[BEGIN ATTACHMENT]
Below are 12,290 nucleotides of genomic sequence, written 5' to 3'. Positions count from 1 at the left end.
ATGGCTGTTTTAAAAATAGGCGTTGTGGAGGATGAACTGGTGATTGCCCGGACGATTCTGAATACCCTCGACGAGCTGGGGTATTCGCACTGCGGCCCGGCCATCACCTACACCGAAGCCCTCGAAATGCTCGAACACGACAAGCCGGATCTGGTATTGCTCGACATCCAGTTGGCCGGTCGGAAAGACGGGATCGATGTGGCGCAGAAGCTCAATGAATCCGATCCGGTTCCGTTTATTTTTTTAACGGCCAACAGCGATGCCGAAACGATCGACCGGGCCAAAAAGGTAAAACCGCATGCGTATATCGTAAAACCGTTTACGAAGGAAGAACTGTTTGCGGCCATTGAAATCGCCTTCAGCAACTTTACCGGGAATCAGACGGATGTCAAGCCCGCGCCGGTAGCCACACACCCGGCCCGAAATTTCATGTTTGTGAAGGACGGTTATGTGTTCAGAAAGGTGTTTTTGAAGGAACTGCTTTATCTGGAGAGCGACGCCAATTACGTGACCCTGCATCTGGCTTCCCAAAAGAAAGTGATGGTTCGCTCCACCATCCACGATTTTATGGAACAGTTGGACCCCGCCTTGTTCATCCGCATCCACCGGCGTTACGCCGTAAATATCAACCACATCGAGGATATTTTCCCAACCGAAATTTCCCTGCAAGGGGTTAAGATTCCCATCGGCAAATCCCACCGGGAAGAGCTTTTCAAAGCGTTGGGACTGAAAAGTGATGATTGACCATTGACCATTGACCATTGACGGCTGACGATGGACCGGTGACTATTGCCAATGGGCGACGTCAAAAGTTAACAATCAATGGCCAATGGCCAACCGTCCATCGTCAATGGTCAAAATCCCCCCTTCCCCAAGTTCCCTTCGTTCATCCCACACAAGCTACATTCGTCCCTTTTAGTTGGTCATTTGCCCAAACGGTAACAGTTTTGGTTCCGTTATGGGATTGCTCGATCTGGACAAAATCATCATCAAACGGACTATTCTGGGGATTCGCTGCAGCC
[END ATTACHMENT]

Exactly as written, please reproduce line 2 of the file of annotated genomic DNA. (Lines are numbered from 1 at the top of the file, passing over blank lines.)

ATGGCTGTTTTAAAAATAGGCGTTGTGGAGGATGAACTGGTGATTGCCCGGACGATTCTGAATACCCTCGACGAGCTGGGGTATTCGCACTGCGGCCCGGCCATCACCTACACCGAAGCCCTCGAAATGCTCGAACACGACAAGCCGGATCTGGTATTGCTCGACATCCAGTTGGCCGGTCGGAAAGACGGGATCGATGTGGCGCAGAAGCTCAATGAATCCGATCCGGTTCCGTTTATTTTTTTAACGGCCAACAGCGATGCCGAAACGATCGACCGGGCCAAAAAGGTAAAACCGCATGCGTATATCGTAAAACCGTTTACGAAGGAAGAACTGTTTGCGGCCATTGAAATCGCCTTCAGCAACTTTACCGGGAATCAGACGGATGTCAAGCCCGCGCCGGTAGCCACACACCCGGCCCGAAATTTCATGTTTGTGAAGGACGGTTATGTGTTCAGAAAGGTGTTTTTGAAGGAACTGCTTTATCTGGAGAGCGACGCCAATTACGTGACCCTGCATCTGGCTTCCCAAAAGAAAGTGATGGTTCGCTCCACCATCCACGATTTTATGGAACAGTTGGACCCCGCCTTGTTCATCCGCATCCACCGGCGTTACGCCGTAAATATCAACCACATCGAGGATATTTTCCCAACCGAAATTTCCCTGCAAGGGGTTAAGATTCCCATCGGCAAATCCCACCGGGAAGAGCTTTTCAAAGCGTTGGGACTGAAAAGTGATGATTGACCATTGACCATTGACCATTGACGGCTGACGATGGACCGGTGACTATTGCCAATGGGCGACGTCAAAAGTTAACAATCAATGGCCAATGGCCAACCGTCCATCGTCAATGGTCAAAATCCCCCCTTCCCCAAGTTCCCTTCGTTCATCCCACACAAGCTACATTCGTCCCTTTTAGTTGGTCATTTGCCCAAACGGTAACAGTTTTGGTTCCGTTATGGGATTGCTCGATCTGGACAAAATCATCATCAAACGGACTATTCTGGGGATTCGCTGCAGCC